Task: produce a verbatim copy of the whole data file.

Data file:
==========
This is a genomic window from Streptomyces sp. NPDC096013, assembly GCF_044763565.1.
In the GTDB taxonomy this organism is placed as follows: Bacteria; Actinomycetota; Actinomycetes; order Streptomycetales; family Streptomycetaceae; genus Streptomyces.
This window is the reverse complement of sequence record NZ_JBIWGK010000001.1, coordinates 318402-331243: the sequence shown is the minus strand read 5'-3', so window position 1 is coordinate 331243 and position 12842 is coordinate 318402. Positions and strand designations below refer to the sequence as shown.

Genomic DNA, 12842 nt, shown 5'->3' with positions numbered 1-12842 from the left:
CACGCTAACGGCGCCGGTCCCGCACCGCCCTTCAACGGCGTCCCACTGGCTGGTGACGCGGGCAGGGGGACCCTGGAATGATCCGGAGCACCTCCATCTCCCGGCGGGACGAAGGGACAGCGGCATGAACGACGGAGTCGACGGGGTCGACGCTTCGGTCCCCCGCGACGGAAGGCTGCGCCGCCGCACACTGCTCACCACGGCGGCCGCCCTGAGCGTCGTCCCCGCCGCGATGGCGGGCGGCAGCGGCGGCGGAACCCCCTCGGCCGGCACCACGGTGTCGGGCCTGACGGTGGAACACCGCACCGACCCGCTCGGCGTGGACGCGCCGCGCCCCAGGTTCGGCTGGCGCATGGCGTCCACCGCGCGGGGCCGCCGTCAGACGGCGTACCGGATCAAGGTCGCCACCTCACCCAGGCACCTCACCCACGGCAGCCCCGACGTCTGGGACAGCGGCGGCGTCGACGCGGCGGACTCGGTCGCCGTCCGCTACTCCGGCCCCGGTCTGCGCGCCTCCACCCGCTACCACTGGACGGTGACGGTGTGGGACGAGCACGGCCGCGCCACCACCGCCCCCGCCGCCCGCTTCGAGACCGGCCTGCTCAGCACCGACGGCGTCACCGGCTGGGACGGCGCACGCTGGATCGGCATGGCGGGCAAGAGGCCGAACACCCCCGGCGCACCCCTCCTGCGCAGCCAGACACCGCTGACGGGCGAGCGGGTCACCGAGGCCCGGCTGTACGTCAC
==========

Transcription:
This is a genomic window from Streptomyces sp. NPDC096013, assembly GCF_044763565.1.
In the GTDB taxonomy this organism is placed as follows: Bacteria; Actinomycetota; Actinomycetes; order Streptomycetales; family Streptomycetaceae; genus Streptomyces.
This window is the reverse complement of sequence record NZ_JBIWGK010000001.1, coordinates 318402-331243: the sequence shown is the minus strand read 5'-3', so window position 1 is coordinate 331243 and position 12842 is coordinate 318402. Positions and strand designations below refer to the sequence as shown.

Genomic DNA, 12842 nt, shown 5'->3' with positions numbered 1-12842 from the left:
CACGCTAACGGCGCCGGTCCCGCACCGCCCTTCAACGGCGTCCCACTGGCTGGTGACGCGGGCAGGGGGACCCTGGAATGATCCGGAGCACCTCCATCTCCCGGCGGGACGAAGGGACAGCGGCATGAACGACGGAGTCGACGGGGTCGACGCTTCGGTCCCCCGCGACGGAAGGCTGCGCCGCCGCACACTGCTCACCACGGCGGCCGCCCTGAGCGTCGTCCCCGCCGCGATGGCGGGCGGCAGCGGCGGCGGAACCCCCTCGGCCGGCACCACGGTGTCGGGCCTGACGGTGGAACACCGCACCGACCCGCTCGGCGTGGACGCGCCGCGCCCCAGGTTCGGCTGGCGCATGGCGTCCACCGCGCGGGGCCGCCGTCAGACGGCGTACCGGATCAAGGTCGCCACCTCACCCAGGCACCTCACCCACGGCAGCCCCGACGTCTGGGACAGCGGCGGCGTCGACGCGGCGGACTCGGTCGCCGTCCGCTACTCCGGCCCCGGTCTGCGCGCCTCCACCCGCTACCACTGGACGGTGACGGTGTGGGACGAGCACGGCCGCGCCACCACCGCCCCCGCCGCCCGCTTCGAGACCGGCCTGCTCAGCACCGACGGCGTCACCGGCTGGGACGGCGCACGCTGGATCGGCATGGCGGGCAAGAGGCCGAACACCCCCGGCGCACCCCTCCTGCGCAGCCAGACACCGCTGACGGGCGAGCGGGTCACCGAGGCCCGGCTGTACGTCAC